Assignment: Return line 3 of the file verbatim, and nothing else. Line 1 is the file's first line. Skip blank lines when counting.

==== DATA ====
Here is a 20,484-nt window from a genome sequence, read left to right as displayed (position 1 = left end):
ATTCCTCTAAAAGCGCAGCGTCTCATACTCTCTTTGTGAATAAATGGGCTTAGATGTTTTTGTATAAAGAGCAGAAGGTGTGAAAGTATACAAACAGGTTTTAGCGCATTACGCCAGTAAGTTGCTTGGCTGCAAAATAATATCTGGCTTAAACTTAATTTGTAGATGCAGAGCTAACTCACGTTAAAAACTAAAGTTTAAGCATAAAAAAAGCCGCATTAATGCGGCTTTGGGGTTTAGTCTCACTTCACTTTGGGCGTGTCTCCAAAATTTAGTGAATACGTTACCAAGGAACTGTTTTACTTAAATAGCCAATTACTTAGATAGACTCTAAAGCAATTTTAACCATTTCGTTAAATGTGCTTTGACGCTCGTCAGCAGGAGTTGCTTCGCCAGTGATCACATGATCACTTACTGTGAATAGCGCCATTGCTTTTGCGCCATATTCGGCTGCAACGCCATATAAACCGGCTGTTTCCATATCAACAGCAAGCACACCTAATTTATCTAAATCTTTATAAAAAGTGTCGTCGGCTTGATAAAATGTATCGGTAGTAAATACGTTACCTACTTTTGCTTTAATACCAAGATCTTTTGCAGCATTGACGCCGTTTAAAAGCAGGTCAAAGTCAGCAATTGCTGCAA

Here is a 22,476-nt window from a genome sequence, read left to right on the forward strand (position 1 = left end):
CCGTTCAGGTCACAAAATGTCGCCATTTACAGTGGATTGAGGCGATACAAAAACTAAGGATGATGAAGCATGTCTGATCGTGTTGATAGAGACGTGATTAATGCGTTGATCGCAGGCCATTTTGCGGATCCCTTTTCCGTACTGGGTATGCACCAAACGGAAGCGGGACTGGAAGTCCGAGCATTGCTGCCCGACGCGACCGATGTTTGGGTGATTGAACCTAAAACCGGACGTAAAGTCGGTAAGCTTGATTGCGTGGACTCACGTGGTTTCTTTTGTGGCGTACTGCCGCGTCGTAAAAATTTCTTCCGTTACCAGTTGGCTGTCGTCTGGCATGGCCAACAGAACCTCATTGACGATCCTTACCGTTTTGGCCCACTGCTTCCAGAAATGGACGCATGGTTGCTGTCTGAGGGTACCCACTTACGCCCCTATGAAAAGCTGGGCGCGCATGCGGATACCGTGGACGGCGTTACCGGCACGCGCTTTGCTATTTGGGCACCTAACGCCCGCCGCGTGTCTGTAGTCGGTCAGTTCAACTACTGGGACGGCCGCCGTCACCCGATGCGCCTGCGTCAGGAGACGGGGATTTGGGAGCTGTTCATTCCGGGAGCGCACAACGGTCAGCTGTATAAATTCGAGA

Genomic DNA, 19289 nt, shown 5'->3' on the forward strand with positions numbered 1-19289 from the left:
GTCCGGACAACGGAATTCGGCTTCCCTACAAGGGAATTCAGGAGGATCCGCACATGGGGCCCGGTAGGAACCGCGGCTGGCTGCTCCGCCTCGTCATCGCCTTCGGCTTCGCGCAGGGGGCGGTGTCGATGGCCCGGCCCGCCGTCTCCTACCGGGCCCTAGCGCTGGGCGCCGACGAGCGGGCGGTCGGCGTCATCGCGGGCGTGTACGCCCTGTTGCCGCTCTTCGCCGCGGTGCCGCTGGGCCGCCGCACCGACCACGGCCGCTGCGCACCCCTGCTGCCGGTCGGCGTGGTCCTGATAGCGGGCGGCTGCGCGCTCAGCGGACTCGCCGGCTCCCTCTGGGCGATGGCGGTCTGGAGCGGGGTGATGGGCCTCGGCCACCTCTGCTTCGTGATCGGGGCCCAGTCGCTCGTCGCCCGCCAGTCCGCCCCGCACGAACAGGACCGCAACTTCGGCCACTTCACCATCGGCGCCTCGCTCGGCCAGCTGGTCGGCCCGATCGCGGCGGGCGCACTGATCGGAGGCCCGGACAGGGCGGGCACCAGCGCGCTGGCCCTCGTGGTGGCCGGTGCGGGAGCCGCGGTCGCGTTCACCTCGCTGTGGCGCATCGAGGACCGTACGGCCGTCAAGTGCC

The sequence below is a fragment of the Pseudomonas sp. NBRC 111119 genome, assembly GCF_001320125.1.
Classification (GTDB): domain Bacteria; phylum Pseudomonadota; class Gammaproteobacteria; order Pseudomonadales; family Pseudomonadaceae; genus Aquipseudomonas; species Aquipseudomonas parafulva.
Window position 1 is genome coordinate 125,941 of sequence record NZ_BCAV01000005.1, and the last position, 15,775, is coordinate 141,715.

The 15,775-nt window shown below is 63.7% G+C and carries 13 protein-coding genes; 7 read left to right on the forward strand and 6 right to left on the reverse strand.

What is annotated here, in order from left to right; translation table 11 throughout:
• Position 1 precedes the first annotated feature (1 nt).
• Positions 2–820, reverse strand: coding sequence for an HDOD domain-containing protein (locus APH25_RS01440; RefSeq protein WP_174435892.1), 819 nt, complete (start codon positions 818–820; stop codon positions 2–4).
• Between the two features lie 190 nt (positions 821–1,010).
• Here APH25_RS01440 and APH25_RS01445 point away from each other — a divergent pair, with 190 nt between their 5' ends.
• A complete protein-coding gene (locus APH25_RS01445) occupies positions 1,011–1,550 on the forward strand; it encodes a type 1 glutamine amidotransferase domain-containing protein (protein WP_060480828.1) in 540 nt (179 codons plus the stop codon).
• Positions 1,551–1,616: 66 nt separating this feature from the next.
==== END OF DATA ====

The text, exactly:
Here is a 22,476-nt window from a genome sequence, read left to right on the forward strand (position 1 = left end):